In a July 26 decision, the U.S. District Court for the Western District of Washington dismissed a highly-publicized trade secret misappropriation lawsuit that had been filed against Starbucks Corporation by Balmuccino LLC, ruling that Balmuccino filed its lawsuit too late, in view of a 3-year statute of limitations under Washington (and federal) law.
Balmuccino's amended complaint asserted claims against Starbucks for: (1) breach of implied-in-fact contract; (2) breach of oral contract; (3) breach of confidence; (4) trade secret misappropriation under California's Uniform Trade Secrets Act (UTSA); (5) trade secret misappropriation under Washington's UTSA; and (6) trade secret misappropriation under the federal Defend Trade Secrets Act (DTSA).
Starbucks moved to dismiss the amended complaint as time-barred, contending that Balmuccino filed its claims too late under applicable statutes of limitation.
The court first assessed which state's law would govern, California or Washington. It concluded that the law of the forum state, Washington, presumptively applied and that Balmuccino had not advanced sufficient reasons to rebut that presumption.
Proceeding to the merits of the dismissal motion, the court first found that all of Balmuccino's claims bore a three-year statute of limitation, and that the parties did not dispute that "Balmuccino filed suit in this Court more than three years after learning of Starbucks's alleged trade secret misappropriation." It then found that Balmuccino failed to establish sufficient reasons for tolling the statutes of limitation, e.g., for suspending the running of the 3-year time period.
The court therefore granted Starbucks's dismissal motion.
The linked article reports a statement by Balmuccino's attorney "that the company will appeal the ruling and refile the case in New York." However, like Washington, New York also follows a three-year statute of limitation for trade secret misappropriation cases. Uni-Systems, LLC v. United States Tennis Ass'n, 350 F. Supp. 3d 143, 178 (E.D.N.Y. 2018). Balmuccino might perceive a more lenient set of exceptions under New York law. For instance, the Uni-Systems decision quoted and applied precedent that each new unauthorized use of another's trade secret "constitutes a new actionable tort for purposes of the statute of limitations."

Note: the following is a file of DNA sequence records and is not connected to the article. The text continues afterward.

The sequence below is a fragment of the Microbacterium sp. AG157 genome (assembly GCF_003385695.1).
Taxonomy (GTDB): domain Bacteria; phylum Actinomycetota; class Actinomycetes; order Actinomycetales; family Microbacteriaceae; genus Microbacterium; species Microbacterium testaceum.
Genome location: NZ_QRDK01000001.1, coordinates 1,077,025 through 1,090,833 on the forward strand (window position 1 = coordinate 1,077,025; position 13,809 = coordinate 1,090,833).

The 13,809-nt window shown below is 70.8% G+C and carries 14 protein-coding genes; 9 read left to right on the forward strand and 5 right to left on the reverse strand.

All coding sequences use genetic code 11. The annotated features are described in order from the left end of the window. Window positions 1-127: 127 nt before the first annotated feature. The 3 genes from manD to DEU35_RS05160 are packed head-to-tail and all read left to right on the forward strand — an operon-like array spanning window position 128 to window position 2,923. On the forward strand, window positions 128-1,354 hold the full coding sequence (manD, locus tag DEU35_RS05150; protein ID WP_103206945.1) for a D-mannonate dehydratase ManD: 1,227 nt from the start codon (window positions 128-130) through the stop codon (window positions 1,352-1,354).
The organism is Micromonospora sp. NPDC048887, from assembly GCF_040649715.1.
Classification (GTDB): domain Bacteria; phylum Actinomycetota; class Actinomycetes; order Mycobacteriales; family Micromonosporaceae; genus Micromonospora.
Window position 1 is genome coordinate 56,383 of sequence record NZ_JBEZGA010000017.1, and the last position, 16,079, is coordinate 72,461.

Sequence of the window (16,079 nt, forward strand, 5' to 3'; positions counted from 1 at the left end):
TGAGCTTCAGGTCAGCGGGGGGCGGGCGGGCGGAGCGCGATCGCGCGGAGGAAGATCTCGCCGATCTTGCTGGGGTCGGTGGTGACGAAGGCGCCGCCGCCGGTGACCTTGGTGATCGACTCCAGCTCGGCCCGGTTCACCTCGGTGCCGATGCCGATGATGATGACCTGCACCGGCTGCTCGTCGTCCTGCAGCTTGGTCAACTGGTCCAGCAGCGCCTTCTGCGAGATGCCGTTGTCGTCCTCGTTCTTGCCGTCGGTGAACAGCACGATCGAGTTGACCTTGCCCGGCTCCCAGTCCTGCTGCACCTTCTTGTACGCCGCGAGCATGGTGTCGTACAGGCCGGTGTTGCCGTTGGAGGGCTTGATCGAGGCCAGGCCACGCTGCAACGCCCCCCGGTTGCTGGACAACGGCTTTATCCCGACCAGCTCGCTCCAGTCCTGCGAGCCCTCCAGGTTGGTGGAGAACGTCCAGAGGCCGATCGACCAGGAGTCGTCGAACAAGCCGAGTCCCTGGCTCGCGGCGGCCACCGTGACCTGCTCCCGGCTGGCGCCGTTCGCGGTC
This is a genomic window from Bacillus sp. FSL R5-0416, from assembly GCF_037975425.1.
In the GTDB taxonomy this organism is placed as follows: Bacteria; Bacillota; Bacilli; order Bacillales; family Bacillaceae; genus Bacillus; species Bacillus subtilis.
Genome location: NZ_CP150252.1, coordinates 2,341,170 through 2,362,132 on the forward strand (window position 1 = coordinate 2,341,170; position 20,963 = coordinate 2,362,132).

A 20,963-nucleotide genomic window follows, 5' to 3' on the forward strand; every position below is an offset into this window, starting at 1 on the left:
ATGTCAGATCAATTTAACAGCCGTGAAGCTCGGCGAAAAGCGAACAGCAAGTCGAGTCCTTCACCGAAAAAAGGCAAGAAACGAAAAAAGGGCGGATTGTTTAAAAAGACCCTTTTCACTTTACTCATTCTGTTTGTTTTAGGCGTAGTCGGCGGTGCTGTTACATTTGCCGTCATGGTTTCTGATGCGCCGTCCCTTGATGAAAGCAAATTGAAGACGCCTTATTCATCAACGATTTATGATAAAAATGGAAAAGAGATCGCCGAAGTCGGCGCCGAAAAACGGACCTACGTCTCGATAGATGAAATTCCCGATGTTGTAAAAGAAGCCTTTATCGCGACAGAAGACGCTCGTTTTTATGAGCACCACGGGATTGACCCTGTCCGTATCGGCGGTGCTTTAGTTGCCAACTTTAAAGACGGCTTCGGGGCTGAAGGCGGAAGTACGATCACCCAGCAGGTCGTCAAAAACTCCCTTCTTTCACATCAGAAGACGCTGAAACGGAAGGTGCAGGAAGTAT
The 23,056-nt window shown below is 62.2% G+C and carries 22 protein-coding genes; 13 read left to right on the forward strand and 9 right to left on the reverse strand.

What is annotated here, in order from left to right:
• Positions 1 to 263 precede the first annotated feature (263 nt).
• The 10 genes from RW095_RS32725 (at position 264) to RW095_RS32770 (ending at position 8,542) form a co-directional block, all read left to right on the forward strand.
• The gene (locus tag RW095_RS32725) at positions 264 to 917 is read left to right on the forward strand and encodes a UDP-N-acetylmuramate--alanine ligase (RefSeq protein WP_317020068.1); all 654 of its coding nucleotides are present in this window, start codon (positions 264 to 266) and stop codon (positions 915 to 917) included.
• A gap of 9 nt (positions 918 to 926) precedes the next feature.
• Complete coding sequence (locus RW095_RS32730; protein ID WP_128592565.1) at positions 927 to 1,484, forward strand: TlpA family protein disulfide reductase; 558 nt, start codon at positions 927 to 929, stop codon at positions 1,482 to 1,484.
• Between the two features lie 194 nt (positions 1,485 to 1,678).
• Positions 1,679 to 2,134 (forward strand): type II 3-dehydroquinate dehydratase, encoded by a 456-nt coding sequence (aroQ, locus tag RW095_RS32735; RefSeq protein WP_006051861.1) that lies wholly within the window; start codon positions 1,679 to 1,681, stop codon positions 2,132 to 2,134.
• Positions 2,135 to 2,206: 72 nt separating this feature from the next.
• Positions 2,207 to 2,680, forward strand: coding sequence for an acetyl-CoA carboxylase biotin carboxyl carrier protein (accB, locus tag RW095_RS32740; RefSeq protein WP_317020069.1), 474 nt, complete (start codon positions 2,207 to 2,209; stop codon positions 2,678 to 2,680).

Not all states adopting the UTSA impose a 3-year statute of limitations. For instance, Georgia's statute of limitations (O.C.G.A. § 10-1-766) provides that a trade secret misappropriation action under state law must be brought within 5 years “after the misappropriation is discovered or by the exercise of reasonable diligence should have been discovered." Unlike New York law, however, Georgia's statute also recites: "For the purposes of this Code section, a continuing misappropriation by any person constitutes a single claim against that person . . . ." (emphasis added). Thus, under Georgia law, one cannot argue that each new unauthorized use of a trade secret constitutes grounds for a new cause of action.
The Starbucks decision provides a timely reminder about the importance of statutes of limitation in attempting to litigate trade secret claims, as well as other claims. One contemplating bringing federal and/or state law trade secret misappropriation claims must be aware of not only the DTSA's 3-year statute of limitations (18 U.S.C. § 1836(d)), but also the statute of limitations of the particular state law being considered, as well as that state's leniency (or lack thereof) concerning tolling and "continuing tort" theories.